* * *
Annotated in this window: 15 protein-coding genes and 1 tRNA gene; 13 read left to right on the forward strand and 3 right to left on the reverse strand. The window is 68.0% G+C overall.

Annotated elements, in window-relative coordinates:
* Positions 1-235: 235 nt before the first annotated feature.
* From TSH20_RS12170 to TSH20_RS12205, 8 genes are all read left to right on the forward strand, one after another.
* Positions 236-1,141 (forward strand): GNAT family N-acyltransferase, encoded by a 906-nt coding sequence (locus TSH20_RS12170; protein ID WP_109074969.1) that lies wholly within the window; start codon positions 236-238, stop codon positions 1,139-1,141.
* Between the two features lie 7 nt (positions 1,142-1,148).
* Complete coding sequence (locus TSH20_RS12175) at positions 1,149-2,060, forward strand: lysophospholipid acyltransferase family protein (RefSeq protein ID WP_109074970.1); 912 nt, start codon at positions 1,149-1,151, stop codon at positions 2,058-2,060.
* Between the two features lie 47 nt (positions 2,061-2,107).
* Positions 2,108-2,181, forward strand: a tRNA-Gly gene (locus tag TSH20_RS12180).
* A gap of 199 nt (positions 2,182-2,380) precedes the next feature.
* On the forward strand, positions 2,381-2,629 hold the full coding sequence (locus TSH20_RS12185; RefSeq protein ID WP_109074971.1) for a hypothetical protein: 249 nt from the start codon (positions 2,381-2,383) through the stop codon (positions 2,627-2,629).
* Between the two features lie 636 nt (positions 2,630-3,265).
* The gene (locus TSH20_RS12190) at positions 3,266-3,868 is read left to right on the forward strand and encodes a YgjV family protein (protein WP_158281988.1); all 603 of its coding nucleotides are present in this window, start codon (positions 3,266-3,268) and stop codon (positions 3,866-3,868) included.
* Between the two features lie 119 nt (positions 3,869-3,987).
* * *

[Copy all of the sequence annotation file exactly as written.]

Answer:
Annotated in this window: 15 protein-coding genes and 1 tRNA gene; 13 read left to right on the forward strand and 3 right to left on the reverse strand. The window is 68.0% G+C overall.

Annotated elements, in window-relative coordinates:
* Positions 1-235: 235 nt before the first annotated feature.
* From TSH20_RS12170 to TSH20_RS12205, 8 genes are all read left to right on the forward strand, one after another.
* Positions 236-1,141 (forward strand): GNAT family N-acyltransferase, encoded by a 906-nt coding sequence (locus TSH20_RS12170; protein ID WP_109074969.1) that lies wholly within the window; start codon positions 236-238, stop codon positions 1,139-1,141.
* Between the two features lie 7 nt (positions 1,142-1,148).
* Complete coding sequence (locus TSH20_RS12175) at positions 1,149-2,060, forward strand: lysophospholipid acyltransferase family protein (RefSeq protein ID WP_109074970.1); 912 nt, start codon at positions 1,149-1,151, stop codon at positions 2,058-2,060.
* Between the two features lie 47 nt (positions 2,061-2,107).
* Positions 2,108-2,181, forward strand: a tRNA-Gly gene (locus tag TSH20_RS12180).
* A gap of 199 nt (positions 2,182-2,380) precedes the next feature.
* On the forward strand, positions 2,381-2,629 hold the full coding sequence (locus TSH20_RS12185; RefSeq protein ID WP_109074971.1) for a hypothetical protein: 249 nt from the start codon (positions 2,381-2,383) through the stop codon (positions 2,627-2,629).
* Between the two features lie 636 nt (positions 2,630-3,265).
* The gene (locus TSH20_RS12190) at positions 3,266-3,868 is read left to right on the forward strand and encodes a YgjV family protein (protein WP_158281988.1); all 603 of its coding nucleotides are present in this window, start codon (positions 3,266-3,268) and stop codon (positions 3,866-3,868) included.
* Between the two features lie 119 nt (positions 3,869-3,987).